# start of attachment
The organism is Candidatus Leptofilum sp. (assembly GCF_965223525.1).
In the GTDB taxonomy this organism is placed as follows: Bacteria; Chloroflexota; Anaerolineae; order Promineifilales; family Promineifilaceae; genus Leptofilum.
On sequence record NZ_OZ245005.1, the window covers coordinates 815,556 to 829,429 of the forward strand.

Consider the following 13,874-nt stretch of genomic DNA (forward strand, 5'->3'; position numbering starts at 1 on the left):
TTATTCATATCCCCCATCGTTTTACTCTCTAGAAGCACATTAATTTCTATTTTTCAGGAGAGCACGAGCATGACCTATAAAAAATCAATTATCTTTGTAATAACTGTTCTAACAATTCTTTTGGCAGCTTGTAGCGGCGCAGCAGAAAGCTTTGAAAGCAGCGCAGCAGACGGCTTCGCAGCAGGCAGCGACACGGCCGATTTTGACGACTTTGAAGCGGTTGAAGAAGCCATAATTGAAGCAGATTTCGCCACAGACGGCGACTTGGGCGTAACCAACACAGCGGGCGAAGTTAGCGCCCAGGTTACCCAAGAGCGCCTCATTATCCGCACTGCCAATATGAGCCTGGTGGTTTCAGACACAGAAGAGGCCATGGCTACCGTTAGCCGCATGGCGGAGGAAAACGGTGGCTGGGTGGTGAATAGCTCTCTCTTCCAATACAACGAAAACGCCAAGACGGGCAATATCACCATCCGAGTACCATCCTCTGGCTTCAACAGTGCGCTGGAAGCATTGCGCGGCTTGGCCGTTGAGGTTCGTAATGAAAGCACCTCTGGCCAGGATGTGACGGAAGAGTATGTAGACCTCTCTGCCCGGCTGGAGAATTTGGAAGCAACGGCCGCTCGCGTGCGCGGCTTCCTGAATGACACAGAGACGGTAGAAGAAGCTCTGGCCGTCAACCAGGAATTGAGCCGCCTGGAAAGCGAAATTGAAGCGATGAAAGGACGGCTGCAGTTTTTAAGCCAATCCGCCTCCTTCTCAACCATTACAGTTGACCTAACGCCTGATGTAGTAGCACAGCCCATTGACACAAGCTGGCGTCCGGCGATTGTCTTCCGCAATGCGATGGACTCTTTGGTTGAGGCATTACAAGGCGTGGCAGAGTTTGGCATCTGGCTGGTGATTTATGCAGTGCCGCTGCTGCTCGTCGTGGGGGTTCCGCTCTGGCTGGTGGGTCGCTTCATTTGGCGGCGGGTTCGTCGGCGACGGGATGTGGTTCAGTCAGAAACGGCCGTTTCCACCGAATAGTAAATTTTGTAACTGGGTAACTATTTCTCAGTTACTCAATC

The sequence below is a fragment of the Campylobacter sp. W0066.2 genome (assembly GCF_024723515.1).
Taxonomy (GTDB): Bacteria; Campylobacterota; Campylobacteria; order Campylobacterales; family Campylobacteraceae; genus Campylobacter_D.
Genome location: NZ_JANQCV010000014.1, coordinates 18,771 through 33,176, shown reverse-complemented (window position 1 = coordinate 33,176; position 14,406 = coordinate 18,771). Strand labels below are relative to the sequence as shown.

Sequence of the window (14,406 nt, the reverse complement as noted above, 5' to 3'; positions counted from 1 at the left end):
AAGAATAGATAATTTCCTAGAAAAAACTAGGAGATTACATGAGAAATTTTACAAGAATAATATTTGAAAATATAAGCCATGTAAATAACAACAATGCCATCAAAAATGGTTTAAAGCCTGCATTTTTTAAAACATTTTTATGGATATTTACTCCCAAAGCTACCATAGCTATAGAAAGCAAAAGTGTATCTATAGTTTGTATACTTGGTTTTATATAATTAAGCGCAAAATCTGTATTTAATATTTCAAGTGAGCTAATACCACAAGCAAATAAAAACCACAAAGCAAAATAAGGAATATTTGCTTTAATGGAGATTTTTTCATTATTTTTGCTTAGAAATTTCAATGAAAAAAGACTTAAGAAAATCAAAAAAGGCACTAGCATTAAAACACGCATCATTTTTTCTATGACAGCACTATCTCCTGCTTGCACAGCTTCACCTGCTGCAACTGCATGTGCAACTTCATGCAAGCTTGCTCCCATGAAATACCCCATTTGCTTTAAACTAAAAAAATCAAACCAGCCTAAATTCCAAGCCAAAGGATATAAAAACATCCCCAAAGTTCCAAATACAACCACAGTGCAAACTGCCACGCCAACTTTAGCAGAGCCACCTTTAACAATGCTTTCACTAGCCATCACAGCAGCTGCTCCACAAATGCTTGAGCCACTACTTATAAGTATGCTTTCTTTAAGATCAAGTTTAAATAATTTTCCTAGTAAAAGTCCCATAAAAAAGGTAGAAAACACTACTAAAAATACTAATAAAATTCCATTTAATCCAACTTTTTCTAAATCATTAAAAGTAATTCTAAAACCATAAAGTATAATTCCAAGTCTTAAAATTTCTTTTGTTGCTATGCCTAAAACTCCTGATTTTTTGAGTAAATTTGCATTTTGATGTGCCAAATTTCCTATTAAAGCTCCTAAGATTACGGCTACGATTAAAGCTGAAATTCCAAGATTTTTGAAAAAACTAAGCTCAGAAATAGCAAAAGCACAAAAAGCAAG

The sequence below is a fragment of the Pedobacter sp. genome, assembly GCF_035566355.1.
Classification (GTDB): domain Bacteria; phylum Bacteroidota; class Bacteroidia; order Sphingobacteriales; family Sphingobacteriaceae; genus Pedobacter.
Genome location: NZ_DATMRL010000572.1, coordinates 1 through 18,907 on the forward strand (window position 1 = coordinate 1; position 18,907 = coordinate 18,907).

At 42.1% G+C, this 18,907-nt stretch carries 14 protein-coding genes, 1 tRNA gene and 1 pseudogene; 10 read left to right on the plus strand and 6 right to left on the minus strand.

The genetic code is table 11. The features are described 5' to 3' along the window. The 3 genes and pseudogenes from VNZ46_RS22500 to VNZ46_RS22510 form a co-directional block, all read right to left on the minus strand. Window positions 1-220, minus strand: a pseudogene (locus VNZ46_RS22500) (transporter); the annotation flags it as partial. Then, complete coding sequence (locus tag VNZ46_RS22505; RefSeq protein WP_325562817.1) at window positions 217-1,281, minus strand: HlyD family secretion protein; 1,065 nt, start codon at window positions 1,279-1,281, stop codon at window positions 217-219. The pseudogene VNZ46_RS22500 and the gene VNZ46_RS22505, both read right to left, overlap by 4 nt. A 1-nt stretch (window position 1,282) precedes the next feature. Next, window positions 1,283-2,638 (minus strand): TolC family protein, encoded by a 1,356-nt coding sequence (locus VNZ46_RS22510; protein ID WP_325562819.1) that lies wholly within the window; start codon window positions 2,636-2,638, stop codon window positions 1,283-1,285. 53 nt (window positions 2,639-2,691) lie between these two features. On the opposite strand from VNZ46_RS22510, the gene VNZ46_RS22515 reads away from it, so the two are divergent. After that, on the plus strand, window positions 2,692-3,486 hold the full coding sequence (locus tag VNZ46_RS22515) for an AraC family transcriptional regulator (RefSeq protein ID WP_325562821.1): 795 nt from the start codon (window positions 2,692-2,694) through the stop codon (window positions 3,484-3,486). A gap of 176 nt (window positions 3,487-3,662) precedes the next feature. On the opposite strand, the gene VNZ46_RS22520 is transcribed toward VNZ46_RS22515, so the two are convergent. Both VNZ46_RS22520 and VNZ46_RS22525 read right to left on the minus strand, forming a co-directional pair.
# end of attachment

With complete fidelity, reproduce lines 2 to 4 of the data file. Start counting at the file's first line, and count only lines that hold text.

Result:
In the GTDB taxonomy this organism is placed as follows: Bacteria; Chloroflexota; Anaerolineae; order Promineifilales; family Promineifilaceae; genus Leptofilum.
On sequence record NZ_OZ245005.1, the window covers coordinates 815,556 to 829,429 of the forward strand.

Consider the following 13,874-nt stretch of genomic DNA (forward strand, 5'->3'; position numbering starts at 1 on the left):